What we reckon about keeping digital archives: High level principles guiding our approach September 30, 2011

Over the last couple of months in the new(ish) digital archives project we have been researching, talking to people and thinking quite a lot about the principles that should guide our approach to keeping NSW’s digital State archives. While State Records’ broader Policy on digital records preservation (2007) is still extremely sound and sets up a good policy basis that applies both to us and to NSW public offices, it’s time with this project to address more specifically the philosophy underpinning the design of our processes and systems for keeping permanent value digital records as State archives. So that’s what we have tried to do in these ‘high level principles’, below.

We would love your comments on them. You can either use the commenting facility on the blog or email me; cassandra.findlay@records.nsw.gov.au

Standardised, but flexible

We will support industry standards and protocols wherever possible instead of creating our own.

We will keep the Robert De Niro principle in mind when adopting any software or hardware solutions: “You want to be makin moves on the street, have no attachments, allow nothing to be in your life that you cannot walk out on in 30 seconds flat if you spot the heat around the corner” (Heat, 1995)

Image credit: Warner Bros, Heat movie poster

Image credit: Warner Bros, Heat movie poster

In other words, our digital archives technology will be designed to be sustainable given our limited resources so it will be flexible and scalable to allow us to utilise the most appropriate tools at a given time to carry out actions such as creation of preservation or access copies or monitoring of repository contents, but replace these tools with new ones easily and with minimal cost and with minimal impact.

It’s all about recordkeeping

We consider archival transfer to be a migration of records from one recordkeeping system to another recordkeeping system.

Therefore we will treat each migration as a separate instance – to be considered as a ‘project’ – and we will use the best tools and techniques for the recordkeeping system concerned, based on a thorough analysis of the recordkeeping system, its structure, format dependencies, metadata and export functionalities.

Like any records migration, careful planning, testing and quality control measures are required throughout to ensure that the integrity of the records is protected and their value as evidence is maintained and accessibility is not diminished.

We will be accountable for decisions made about the transfer and management of digital archives, keeping documentation of our system analysis and reasons for our decisions.

The transferring agency should be confident they can continue to rely on the records they have migrated to us after they have been transferred. It should be easy for the transferring agency to access, copy and use their records when they need them, so we will seek utilise agency recordkeeping system structures to provide access to their digital archives.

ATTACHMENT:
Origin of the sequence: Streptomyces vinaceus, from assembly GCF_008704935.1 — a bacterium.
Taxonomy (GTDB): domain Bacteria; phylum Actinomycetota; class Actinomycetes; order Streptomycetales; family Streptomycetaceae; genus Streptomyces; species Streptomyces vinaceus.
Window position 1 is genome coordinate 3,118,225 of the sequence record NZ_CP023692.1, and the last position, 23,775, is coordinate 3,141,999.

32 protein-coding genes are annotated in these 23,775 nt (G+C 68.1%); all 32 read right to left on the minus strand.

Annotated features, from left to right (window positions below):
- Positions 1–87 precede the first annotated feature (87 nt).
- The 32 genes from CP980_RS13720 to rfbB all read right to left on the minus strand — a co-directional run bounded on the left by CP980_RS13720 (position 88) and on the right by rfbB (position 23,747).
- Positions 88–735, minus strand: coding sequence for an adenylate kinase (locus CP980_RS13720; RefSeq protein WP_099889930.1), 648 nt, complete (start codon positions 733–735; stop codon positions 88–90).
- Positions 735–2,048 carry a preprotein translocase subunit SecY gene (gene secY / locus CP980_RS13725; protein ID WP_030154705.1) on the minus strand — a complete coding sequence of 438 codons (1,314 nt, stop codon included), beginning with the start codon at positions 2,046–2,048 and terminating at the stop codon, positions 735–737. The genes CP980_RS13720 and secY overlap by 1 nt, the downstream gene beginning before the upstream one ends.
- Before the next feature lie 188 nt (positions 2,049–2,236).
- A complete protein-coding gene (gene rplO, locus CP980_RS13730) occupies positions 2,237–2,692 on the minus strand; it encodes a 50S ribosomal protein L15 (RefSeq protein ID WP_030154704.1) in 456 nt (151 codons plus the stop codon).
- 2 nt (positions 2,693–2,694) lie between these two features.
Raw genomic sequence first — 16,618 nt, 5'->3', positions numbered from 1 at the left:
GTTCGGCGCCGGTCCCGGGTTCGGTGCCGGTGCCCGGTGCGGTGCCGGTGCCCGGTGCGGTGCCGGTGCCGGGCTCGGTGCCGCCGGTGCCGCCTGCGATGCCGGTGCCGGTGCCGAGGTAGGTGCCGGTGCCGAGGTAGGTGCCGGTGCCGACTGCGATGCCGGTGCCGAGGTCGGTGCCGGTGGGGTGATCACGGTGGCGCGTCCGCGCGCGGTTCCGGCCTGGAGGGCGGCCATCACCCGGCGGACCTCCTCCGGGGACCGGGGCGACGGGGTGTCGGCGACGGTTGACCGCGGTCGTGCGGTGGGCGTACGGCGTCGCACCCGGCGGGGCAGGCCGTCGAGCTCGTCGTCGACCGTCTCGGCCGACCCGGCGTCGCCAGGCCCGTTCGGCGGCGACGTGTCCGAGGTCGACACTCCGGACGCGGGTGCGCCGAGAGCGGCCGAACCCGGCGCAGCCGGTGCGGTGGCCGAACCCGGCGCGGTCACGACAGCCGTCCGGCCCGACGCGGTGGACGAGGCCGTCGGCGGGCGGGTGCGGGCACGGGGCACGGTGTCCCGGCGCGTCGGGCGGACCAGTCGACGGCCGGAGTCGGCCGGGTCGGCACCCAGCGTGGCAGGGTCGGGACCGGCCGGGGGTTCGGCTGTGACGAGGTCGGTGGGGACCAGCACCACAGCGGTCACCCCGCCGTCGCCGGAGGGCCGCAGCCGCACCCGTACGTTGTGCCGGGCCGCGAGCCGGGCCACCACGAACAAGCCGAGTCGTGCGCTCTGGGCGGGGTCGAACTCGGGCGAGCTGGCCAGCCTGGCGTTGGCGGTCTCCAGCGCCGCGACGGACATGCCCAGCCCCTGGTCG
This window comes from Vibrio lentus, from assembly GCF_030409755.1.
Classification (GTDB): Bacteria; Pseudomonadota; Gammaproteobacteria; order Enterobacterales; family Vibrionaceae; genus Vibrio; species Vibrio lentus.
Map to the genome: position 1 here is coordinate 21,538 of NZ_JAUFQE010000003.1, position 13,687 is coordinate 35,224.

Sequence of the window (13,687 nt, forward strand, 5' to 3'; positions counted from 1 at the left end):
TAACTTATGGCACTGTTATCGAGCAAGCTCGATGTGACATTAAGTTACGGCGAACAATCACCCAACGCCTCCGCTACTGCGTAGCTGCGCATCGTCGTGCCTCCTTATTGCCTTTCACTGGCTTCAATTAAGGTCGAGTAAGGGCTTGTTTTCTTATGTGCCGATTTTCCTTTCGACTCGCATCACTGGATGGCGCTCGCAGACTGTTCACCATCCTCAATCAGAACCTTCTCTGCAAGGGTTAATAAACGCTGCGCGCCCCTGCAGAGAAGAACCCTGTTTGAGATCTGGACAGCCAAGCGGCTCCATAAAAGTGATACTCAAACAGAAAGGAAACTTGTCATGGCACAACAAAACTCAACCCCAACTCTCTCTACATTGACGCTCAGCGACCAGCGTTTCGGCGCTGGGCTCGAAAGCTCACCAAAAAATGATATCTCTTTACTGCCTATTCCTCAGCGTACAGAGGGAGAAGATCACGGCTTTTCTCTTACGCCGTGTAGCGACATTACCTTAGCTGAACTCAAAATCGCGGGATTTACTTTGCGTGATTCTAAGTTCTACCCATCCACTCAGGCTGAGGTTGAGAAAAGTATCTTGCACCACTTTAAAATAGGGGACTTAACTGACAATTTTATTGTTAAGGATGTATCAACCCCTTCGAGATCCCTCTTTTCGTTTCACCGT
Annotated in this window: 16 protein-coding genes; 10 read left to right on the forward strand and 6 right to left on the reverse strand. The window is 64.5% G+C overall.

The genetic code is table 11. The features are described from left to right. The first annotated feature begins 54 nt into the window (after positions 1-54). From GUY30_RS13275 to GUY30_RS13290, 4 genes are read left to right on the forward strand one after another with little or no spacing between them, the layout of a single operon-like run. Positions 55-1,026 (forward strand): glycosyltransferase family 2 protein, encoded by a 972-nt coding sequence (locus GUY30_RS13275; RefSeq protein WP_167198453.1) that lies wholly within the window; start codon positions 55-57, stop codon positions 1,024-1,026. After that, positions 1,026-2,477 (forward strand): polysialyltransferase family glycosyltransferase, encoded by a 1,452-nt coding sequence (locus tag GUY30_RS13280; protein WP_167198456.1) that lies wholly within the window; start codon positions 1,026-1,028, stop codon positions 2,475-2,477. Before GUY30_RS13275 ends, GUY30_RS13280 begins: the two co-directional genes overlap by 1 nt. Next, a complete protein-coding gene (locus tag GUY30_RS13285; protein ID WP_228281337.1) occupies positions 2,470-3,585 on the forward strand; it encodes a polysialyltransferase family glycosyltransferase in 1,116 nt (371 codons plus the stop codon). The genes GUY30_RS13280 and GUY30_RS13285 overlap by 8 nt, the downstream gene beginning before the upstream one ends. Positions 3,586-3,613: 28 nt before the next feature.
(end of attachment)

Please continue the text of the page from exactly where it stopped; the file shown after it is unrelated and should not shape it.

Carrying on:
Let’s not make too much work for ourselves

We will keep as many (or as few) versions of each migrated record as is necessary to ensure accessibility and integrity. All versions to be logically linked to each other and to the ‘original’ record.

We will keep the ‘original’ digital records transferred to us by the agency inviolate and in their original formats, and make copies for access purposes or to combat technology obsolescence threats as required.

Some digital records formats that are transferred to us will require minimal or no preservation actions to be performed on them. This will be determined as part of the assessment of the records prior to transfer. We will only generate additional versions of a record or group of records for access or preservation purposes after we have analysed the risks and options open to us and have determined that it is necessary.

Our digital archives systems will incorporate continuous monitoring of the risks associated with particular groups of records that may require actions such as the creation of a version in a different format for preservation or access reasons.

Metadata is better data

For each migration we will capture as much metadata as possible from the agency recordkeeping system.

We will also keep metadata that demonstrates an authorised and accountable transfer process has occurred, with no loss of integrity to the records.

We will register all digital records in State Records’ control system linked to their broader administrative and functional contexts, and to their access rules.

We will also capture other business specific metadata that we determine in the pre transfer assessment would add value for management purposes. Additional metadata can also add value to users of records where rich description of records can aid in searching, identification and use.

All metadata must be persistently linked with the records themselves.

We will keep metadata on all processes carried out on records from their arrival in our systems onwards. This metadata will be persistently linked with the records themselves, and as much of it as possible will be available to users of the records.

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